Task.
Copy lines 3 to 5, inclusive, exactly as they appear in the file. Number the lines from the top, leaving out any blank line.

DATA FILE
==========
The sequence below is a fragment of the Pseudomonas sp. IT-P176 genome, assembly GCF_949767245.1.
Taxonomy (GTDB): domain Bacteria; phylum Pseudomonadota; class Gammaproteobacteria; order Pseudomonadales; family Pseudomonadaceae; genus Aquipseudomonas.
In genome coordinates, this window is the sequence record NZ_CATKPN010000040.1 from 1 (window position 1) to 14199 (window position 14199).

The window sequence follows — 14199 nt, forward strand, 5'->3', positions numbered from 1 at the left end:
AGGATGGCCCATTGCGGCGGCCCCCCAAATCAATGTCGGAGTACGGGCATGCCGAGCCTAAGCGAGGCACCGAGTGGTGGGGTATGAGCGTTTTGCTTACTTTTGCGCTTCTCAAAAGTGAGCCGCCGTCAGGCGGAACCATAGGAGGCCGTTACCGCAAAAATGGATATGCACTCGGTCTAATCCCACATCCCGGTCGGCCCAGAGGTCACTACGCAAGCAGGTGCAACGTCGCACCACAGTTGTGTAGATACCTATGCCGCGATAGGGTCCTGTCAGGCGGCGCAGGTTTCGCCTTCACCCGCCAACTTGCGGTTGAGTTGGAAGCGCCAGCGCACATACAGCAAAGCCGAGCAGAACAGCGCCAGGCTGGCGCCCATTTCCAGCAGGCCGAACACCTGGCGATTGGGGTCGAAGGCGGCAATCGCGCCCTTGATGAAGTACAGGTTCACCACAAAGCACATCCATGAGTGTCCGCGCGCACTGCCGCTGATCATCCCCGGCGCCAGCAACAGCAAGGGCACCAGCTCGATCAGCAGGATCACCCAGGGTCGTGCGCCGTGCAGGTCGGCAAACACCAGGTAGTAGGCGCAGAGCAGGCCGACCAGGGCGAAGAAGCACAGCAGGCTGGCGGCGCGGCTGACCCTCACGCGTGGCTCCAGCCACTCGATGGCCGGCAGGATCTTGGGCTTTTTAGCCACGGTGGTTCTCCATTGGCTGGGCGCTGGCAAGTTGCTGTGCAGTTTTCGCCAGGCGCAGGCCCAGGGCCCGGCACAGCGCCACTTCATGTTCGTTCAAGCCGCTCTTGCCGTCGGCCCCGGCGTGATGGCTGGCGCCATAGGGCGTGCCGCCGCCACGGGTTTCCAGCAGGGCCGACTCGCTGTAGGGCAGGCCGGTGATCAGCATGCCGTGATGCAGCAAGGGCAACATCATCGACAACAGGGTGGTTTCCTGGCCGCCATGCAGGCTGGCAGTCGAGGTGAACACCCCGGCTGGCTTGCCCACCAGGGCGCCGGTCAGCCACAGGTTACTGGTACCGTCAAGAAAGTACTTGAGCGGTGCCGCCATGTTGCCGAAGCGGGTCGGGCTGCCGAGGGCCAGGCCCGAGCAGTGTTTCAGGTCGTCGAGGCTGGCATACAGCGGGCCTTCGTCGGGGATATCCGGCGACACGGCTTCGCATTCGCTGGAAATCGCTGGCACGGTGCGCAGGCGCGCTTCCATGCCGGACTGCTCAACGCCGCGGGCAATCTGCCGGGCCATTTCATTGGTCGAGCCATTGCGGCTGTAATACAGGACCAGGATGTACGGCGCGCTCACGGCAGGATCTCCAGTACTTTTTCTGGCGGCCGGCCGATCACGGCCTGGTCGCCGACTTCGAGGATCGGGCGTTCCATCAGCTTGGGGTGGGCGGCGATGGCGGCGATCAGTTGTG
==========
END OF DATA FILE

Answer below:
In genome coordinates, this window is the sequence record NZ_CATKPN010000040.1 from 1 (window position 1) to 14199 (window position 14199).

The window sequence follows — 14199 nt, forward strand, 5'->3', positions numbered from 1 at the left end:
AGGATGGCCCATTGCGGCGGCCCCCCAAATCAATGTCGGAGTACGGGCATGCCGAGCCTAAGCGAGGCACCGAGTGGTGGGGTATGAGCGTTTTGCTTACTTTTGCGCTTCTCAAAAGTGAGCCGCCGTCAGGCGGAACCATAGGAGGCCGTTACCGCAAAAATGGATATGCACTCGGTCTAATCCCACATCCCGGTCGGCCCAGAGGTCACTACGCAAGCAGGTGCAACGTCGCACCACAGTTGTGTAGATACCTATGCCGCGATAGGGTCCTGTCAGGCGGCGCAGGTTTCGCCTTCACCCGCCAACTTGCGGTTGAGTTGGAAGCGCCAGCGCACATACAGCAAAGCCGAGCAGAACAGCGCCAGGCTGGCGCCCATTTCCAGCAGGCCGAACACCTGGCGATTGGGGTCGAAGGCGGCAATCGCGCCCTTGATGAAGTACAGGTTCACCACAAAGCACATCCATGAGTGTCCGCGCGCACTGCCGCTGATCATCCCCGGCGCCAGCAACAGCAAGGGCACCAGCTCGATCAGCAGGATCACCCAGGGTCGTGCGCCGTGCAGGTCGGCAAACACCAGGTAGTAGGCGCAGAGCAGGCCGACCAGGGCGAAGAAGCACAGCAGGCTGGCGGCGCGGCTGACCCTCACGCGTGGCTCCAGCCACTCGATGGCCGGCAGGATCTTGGGCTTTTTAGCCACGGTGGTTCTCCATTGGCTGGGCGCTGGCAAGTTGCTGTGCAGTTTTCGCCAGGCGCAGGCCCAGGGCCCGGCACAGCGCCACTTCATGTTCGTTCAAGCCGCTCTTGCCGTCGGCCCCGGCGTGATGGCTGGCGCCATAGGGCGTGCCGCCGCCACGGGTTTCCAGCAGGGCCGACTCGCTGTAGGGCAGGCCGGTGATCAGCATGCCGTGATGCAGCAAGGGCAACATCATCGACAACAGGGTGGTTTCCTGGCCGCCATGCAGGCTGGCAGTCGAGGTGAACACCCCGGCTGGCTTGCCCACCAGGGCGCCGGTCAGCCACAGGTTACTGGTACCGTCAAGAAAGTACTTGAGCGGTGCCGCCATGTTGCCGAAGCGGGTCGGGCTGCCGAGGGCCAGGCCCGAGCAGTGTTTCAGGTCGTCGAGGCTGGCATACAGCGGGCCTTCGTCGGGGATATCCGGCGACACGGCTTCGCATTCGCTGGAAATCGCTGGCACGGTGCGCAGGCGCGCTTCCATGCCGGACTGCTCAACGCCGCGGGCAATCTGCCGGGCCATTTCATTGGTCGAGCCATTGCGGCTGTAATACAGGACCAGGATGTACGGCGCGCTCACGGCAGGATCTCCAGTACTTTTTCTGGCGGCCGGCCGATCACGGCCTGGTCGCCGACTTCGAGGATCGGGCGTTCCATCAGCTTGGGGTGGGCGGCGATGGCGGCGATCAGTTGTG